|Publication number||US5784282 A|
|Application number||US 08/381,999|
|Publication date||Jul 21, 1998|
|Filing date||Jun 10, 1994|
|Priority date||Jun 11, 1993|
|Also published as||DE69415780D1, EP0655148A1, EP0655148B1, WO1994029774A1|
|Publication number||08381999, 381999, PCT/1994/687, PCT/FR/1994/000687, PCT/FR/1994/00687, PCT/FR/94/000687, PCT/FR/94/00687, PCT/FR1994/000687, PCT/FR1994/00687, PCT/FR1994000687, PCT/FR199400687, PCT/FR94/000687, PCT/FR94/00687, PCT/FR94000687, PCT/FR9400687, US 5784282 A, US 5784282A, US-A-5784282, US5784282 A, US5784282A|
|Inventors||Marc Abitbol, Jean-Luc Maillart|
|Original Assignee||Bertin & Cie, Sollac|
|Export Citation||BiBTeX, EndNote, RefMan|
|Patent Citations (15), Non-Patent Citations (6), Referenced by (67), Classifications (20), Legal Events (4)|
|External Links: USPTO, USPTO Assignment, Espacenet|
The invention relates to a method and to apparatus for identifying the position in three dimensions of a movable object such as a sensor or a tool carried, e.g. by a robot so as to be displaceable in a given three-dimensional volume or zone.
When it is desired to know accurately the position and the orientation of a sensor or of a tool mounted on a robot, the position and the orientation of the robot or the displacement thereof cannot be established with sufficient accuracy for it to be possible to deduce therefrom by computation the position and the orientation of the sensor or of the tool, and for that purpose it is necessary to use means that are relatively very sophisticated and expensive.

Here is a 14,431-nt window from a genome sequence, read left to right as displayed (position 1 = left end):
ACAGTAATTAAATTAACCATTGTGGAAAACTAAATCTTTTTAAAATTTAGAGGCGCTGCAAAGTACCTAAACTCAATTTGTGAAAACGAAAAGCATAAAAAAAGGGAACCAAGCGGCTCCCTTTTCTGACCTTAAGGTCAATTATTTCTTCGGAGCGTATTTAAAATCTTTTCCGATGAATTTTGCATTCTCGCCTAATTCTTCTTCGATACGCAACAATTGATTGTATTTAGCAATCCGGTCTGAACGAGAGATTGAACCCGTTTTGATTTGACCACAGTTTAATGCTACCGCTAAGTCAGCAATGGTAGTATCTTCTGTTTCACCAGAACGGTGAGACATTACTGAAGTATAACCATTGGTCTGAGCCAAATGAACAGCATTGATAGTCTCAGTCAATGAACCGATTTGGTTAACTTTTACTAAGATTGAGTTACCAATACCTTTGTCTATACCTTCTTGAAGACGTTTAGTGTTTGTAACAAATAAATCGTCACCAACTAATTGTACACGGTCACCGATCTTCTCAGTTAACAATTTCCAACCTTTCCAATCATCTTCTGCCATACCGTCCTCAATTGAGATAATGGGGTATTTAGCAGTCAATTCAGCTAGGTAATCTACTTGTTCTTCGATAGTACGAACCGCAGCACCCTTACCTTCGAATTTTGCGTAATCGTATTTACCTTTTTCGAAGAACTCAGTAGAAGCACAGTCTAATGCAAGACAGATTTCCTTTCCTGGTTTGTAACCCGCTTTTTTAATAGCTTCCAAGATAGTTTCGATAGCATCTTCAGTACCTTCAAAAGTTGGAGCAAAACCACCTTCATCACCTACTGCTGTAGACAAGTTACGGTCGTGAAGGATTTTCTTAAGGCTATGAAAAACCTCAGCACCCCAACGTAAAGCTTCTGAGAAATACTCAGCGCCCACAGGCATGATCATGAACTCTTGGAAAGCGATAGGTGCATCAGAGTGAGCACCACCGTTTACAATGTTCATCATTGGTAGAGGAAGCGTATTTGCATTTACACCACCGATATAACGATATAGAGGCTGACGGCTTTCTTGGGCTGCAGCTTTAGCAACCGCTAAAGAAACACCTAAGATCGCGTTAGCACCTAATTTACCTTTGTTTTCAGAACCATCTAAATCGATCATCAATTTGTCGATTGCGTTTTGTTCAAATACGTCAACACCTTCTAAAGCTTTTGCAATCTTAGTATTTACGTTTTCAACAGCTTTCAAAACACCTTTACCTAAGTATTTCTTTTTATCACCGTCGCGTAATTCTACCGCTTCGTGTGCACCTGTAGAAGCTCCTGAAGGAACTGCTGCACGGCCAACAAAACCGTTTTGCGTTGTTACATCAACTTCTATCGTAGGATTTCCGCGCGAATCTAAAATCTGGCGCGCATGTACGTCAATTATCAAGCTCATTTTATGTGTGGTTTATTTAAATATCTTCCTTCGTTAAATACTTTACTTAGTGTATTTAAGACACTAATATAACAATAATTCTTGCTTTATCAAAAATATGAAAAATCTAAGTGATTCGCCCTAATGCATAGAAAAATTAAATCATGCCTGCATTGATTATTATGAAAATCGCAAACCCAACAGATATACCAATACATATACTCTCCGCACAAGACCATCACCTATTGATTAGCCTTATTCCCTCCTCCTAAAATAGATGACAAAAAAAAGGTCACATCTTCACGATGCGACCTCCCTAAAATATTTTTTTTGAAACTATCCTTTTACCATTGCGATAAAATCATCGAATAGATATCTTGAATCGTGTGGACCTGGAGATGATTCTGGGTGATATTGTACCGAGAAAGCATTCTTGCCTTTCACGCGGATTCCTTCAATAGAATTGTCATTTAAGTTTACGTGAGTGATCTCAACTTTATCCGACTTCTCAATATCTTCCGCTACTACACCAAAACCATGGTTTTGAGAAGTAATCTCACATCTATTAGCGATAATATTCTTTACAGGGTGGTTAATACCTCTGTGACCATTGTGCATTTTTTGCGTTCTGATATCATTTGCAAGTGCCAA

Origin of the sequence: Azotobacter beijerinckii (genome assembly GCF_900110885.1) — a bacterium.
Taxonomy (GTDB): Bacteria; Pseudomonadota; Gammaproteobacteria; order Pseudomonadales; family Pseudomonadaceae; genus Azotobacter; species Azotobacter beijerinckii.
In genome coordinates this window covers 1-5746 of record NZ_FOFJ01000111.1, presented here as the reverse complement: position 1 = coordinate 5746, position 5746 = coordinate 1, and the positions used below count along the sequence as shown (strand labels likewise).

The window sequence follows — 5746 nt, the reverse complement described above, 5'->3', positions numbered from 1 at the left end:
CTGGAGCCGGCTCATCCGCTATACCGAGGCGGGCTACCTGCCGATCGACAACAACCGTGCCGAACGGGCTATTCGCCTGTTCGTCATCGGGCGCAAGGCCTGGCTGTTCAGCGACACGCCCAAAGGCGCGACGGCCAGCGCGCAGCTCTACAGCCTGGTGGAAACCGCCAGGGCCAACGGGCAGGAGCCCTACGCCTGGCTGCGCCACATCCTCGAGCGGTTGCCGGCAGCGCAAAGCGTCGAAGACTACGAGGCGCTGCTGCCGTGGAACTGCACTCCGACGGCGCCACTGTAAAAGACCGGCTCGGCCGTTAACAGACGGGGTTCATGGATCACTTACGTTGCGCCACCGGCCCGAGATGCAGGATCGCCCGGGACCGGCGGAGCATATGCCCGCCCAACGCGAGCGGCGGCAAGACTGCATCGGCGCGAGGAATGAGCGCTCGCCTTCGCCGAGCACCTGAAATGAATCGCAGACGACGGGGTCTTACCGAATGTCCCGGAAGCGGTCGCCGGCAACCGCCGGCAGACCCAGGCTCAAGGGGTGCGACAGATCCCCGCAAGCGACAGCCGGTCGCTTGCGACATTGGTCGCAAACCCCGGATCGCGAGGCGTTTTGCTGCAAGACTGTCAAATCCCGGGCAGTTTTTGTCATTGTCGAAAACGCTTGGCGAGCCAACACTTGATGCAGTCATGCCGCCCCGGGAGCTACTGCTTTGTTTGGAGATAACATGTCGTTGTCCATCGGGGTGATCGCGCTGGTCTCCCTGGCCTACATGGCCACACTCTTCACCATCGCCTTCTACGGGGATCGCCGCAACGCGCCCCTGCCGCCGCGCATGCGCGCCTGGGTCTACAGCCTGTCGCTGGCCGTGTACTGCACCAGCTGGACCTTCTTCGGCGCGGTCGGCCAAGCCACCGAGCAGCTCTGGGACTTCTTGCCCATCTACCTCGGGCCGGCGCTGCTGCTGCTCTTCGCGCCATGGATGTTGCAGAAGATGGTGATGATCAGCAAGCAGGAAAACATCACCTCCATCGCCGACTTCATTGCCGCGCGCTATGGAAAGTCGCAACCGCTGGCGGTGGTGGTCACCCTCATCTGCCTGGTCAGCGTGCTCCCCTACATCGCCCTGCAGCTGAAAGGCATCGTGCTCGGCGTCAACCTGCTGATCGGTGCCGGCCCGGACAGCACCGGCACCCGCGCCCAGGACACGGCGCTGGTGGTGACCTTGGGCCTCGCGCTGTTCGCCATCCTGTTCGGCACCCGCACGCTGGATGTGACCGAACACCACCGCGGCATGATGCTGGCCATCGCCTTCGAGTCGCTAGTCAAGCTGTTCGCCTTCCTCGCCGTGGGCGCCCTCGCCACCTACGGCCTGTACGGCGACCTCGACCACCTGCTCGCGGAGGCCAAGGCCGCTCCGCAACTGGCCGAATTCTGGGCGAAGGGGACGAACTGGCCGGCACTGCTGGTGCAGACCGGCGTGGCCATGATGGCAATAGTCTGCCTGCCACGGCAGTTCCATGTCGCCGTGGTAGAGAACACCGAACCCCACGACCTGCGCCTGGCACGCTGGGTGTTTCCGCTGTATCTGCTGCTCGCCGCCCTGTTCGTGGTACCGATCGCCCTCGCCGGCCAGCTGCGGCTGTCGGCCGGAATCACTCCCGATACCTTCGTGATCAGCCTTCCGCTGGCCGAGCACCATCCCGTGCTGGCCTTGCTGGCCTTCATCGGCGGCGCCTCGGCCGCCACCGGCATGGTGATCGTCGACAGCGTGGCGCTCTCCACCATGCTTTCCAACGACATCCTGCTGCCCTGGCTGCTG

For example, it is necessary to dispose around the displacement zone of the robot at least two systems for sighting a reference mark or target provided on the robot. When high accuracy is required, then use is made of theodolites, which are devices that are very expensive and difficult to operate.
A particular object of the present invention is to avoid those drawbacks of the prior art.
The present invention provides a method and apparatus for identifying the position of a movable object by triangulation, enabling great accuracy to be obtained, comparable to that which would be obtained by using theodolites, but requiring only one quite cheap sighting system.
To this end, the invention provides a method of identifying the position in three dimensions of a movable object, e.g. such as a sensor or a tool carried by a robot, the method being characterized in that it consists in swivel-mounting a photosensitive detector such as a video camera, e.g. of the CCD type, on the movable object so as to be capable of being swivelled about at least one axis on said object, using the detector to sight targets disposed at predetermined locations relative to the displacement zone of the movable object, determining the positions of the optical axis of the detector that correspond to the sighted targets, and deducing therefrom the accurate position and orientation of said movable object by triangulation.